c. Slope up
            Slope up is the rapid rise of welding current to preset current on the power source. By the use of switch the welder can set the time required for the rise of current to the selected amperages. This feature offers less contamination and reduces the danger of burning thin sheets at the initial point of welding.

d. Slope down
            Slope down is the gradual decrease of welding current to zero. It is referred to as the time taken to decrease the current until the arc is extinguished. Well this feature is used to fill the crater (weld imperfection) at the end of the weld. Normally this function is operated with the help of torch switch and foot pedal.

C. Electrode used in TIG
            Tungsten is high melting point metal which is about 3000 degree Celsius. In TIG process pure tungsten with its best thermal and electrical conductivity is used. Now a days alloyed tungsten with 1-2% thorium and zirconium is applied for better arc stability and improved electrode life. Two types of alloyed tungsten electrodes are; thorated electrode for DC mode and zirconated for AC mode. It is also noticeable that electrode diameter depends on current polarity.

Electrode Grinding
            Electrode grinding is one of the major concern in achieving consistent performance in welds. Electrodes are ground according to the application (joint). There are two ways for electrode grinding; machine grinding and manual grinding. Machine grinding results in consistent grinding. However care must be take while manual grinding.

Electrode shape
1. Electrode is usually ground to required vertex angle. For DC usage the electrode is ground to the length of 1-3 times the diameter of electrode.
                                                           
                                       Point length of electrode = 1-3 x Diameter of electrode.

In this way the lower the current the longer will be the point length. Electrodes are available normally within the diameter range of 0.8, 1.6, 3.2, 4.0 and 6.4 mm.

2. For AC usage the side of electrode end is ground to 45 degree, remaining the front side to be flat. This gives the spherical shape as shown in the figure.

Electrode installation in torch
Well this one is simple. The electrode is installed in torch and held tightly with the help of grippers knows as sockets. They can grip and hold the electrodes of various diameters.

D. Gas Nozzles
            These nozzles are of high temperature ceramic materials to bear high welding temperature. As it is stated above some nozzles are equipped with water cool system. Only the right choice of nozzle size gives better protection of weldment, weld pool and filler material. Various shapes of nozzles are available for different kinds of jobs. Small size nozzles are available for confined areas. Long shapes are available for deep groove joints.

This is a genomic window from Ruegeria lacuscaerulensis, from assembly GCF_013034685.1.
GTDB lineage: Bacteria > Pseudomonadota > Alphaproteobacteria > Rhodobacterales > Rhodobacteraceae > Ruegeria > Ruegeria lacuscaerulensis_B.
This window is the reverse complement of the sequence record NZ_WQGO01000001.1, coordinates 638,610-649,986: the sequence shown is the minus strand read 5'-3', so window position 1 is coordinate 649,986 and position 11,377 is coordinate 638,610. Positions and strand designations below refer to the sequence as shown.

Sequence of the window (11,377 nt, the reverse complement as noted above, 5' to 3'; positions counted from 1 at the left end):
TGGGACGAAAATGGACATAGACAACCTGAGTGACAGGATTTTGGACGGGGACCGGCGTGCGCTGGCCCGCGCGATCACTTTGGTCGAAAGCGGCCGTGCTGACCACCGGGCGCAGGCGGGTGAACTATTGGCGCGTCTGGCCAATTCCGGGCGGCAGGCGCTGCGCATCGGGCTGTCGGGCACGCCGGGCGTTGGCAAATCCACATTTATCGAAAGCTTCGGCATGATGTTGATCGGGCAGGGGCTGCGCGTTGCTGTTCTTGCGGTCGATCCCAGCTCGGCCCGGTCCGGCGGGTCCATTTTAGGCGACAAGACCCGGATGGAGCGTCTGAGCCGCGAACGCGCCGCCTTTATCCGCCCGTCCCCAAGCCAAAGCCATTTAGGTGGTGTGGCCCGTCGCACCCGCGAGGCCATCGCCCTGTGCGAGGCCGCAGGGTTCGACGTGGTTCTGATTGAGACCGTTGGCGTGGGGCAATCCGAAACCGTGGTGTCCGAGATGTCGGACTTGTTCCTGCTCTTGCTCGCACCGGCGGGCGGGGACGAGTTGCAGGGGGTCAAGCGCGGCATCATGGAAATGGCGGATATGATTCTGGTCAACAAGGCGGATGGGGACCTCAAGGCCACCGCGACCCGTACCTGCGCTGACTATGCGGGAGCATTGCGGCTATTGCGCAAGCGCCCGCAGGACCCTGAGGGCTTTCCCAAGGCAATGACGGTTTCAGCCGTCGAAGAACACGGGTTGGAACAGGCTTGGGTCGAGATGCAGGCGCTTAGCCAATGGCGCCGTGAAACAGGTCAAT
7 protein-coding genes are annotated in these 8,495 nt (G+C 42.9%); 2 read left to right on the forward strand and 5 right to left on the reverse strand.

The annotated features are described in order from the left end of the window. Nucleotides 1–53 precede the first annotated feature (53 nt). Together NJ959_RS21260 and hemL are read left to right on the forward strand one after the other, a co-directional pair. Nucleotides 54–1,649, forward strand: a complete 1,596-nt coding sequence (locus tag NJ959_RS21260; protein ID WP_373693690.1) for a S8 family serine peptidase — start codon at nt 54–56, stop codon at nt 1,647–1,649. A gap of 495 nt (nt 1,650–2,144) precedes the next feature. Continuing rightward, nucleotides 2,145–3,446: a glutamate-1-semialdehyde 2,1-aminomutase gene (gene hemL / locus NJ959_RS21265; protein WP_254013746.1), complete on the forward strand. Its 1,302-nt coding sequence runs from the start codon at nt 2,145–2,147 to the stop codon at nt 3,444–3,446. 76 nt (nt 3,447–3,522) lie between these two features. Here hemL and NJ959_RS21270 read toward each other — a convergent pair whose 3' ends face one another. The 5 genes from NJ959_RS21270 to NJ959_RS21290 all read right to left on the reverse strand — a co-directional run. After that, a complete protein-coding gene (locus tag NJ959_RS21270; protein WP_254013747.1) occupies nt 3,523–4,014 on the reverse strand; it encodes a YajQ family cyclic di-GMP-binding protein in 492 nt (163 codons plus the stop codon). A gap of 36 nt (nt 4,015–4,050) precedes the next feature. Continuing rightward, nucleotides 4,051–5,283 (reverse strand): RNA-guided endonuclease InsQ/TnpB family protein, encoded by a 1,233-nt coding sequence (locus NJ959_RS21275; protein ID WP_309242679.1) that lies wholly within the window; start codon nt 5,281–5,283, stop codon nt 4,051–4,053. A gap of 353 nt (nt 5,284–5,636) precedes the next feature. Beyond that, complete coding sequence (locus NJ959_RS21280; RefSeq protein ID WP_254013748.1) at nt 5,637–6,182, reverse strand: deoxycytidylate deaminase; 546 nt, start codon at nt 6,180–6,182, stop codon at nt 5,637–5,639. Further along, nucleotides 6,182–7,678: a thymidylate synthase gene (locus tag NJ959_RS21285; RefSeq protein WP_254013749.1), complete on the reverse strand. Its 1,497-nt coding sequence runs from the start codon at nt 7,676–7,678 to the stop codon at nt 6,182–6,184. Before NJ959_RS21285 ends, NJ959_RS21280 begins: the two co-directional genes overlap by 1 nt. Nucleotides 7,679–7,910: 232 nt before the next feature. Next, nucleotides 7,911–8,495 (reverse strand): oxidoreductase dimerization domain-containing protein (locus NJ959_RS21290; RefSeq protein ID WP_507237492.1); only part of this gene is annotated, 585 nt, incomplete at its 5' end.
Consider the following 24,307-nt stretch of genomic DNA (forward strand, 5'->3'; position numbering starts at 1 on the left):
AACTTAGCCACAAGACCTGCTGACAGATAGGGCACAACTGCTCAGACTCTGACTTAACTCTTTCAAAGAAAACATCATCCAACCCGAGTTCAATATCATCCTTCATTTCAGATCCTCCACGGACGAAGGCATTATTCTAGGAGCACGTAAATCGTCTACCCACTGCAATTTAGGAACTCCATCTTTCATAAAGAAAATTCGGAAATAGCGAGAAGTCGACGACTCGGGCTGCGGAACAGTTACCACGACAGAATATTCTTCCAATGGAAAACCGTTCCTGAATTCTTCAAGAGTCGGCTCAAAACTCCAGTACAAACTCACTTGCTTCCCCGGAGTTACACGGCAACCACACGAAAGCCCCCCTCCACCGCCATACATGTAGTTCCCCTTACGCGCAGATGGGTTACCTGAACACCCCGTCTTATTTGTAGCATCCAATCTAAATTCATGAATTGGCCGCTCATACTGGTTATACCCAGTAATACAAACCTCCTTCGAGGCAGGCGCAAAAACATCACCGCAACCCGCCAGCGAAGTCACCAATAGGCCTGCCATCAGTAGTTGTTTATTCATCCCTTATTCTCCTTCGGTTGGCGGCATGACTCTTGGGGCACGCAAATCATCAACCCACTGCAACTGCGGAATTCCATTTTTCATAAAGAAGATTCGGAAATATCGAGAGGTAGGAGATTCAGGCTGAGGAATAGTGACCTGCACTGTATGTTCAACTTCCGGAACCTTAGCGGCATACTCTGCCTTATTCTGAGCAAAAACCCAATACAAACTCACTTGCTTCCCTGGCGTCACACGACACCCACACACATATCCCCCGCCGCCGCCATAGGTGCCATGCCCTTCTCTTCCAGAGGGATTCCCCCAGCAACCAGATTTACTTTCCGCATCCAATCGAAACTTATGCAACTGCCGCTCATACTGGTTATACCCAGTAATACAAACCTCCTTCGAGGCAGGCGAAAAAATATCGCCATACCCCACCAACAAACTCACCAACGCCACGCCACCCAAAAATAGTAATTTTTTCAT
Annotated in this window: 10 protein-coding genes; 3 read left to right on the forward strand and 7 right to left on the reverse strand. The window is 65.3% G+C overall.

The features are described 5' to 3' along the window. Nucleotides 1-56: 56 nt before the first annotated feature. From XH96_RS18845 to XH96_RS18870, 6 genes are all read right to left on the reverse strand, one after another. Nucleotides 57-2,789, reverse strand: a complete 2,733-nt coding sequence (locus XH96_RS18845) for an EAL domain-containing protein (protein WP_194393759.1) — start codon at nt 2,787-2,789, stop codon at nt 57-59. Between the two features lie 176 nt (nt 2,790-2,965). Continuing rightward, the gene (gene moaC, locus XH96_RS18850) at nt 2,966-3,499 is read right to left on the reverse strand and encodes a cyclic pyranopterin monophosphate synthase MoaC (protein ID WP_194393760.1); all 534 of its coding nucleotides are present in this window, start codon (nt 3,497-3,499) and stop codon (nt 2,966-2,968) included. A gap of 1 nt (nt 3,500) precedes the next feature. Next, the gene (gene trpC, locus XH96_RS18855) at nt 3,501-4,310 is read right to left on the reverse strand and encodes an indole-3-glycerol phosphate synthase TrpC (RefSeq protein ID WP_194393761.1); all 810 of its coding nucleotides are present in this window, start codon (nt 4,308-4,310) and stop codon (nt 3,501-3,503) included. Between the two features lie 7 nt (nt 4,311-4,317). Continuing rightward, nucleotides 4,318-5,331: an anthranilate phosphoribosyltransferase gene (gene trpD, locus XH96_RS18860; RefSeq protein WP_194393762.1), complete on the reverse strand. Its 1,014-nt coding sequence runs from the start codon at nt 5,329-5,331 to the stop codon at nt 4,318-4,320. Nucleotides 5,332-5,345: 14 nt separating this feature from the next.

E. Gas lens
            Gas lens is provided to prevent the turbulence of gas flow. Poor gas flow may not give good shielding service hence gas lens is used to provide consistent and smooth gas flow to shield the weld puddle. With the help of gas lens, electrode extension can also be achieved for access of complicated areas.

10 comments:

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  2. To be honest I didn't know much about this TIG and MIG, gas shielded arc welding processes. This article gives a brief overview about it with explaining all minute details.

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    1. Dude! if you have an inquisitive mind in learning things like them, find a welding institution where you can polish yourself to make a bright career. A profession of welding and all its related fields could be a cash cow that makes a lot of money. These days welding, inspection, non-destructive examination and underwater (hyperbaric welding) are highly demanding jobs in Oil and Gas industry.

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  3. I learned TIG welding on the USS Eisenhower when I had a bunch of broken loaders for the A-7E 20mm Gatling Gun. The AMS (Steve) didn't have time to do all the welding (5 units) so he gave me a 10-15 minute class and said, "go for it." It took me two days to get it all done. Steve taught me real well because my welds, unlike the manufacturer's, lasted for 3 years. I had to weld aluminum L-stock to round aluminum pipe.
    He neglected to tell me to wear a long sleeve shirt so I got "sunburned" arms.

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  7. Michael Barberi6 July 2016 at 06:09

    TIG welding can be tedious, but once you get it and are taught right it is fun to do. I go to welding school at Central Texas College and we have great people there.

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    1. Agree with you mate! TIG welding can be a duck soup when you follow the five following simple steps; control the heat-input, use purging equipment, avoid pores (which are often produced at the termination of weld bead), determine the correct bead shape (including face, width and size) and the last and most essential to avoid tungsten inclusion by keeping your rod sharp and unpolluted.

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  8. TIG welding thin gauge materials should be done with a small diameter tungsten to focus your amperage on your weld joint. keeping your ceramic nozzle small and keeping you flow rate relatively low will help when trying to make small welds. Your flow rate should be high enough to protect your weld from oxidation but not so high that it causes loss off control of the weld puddle.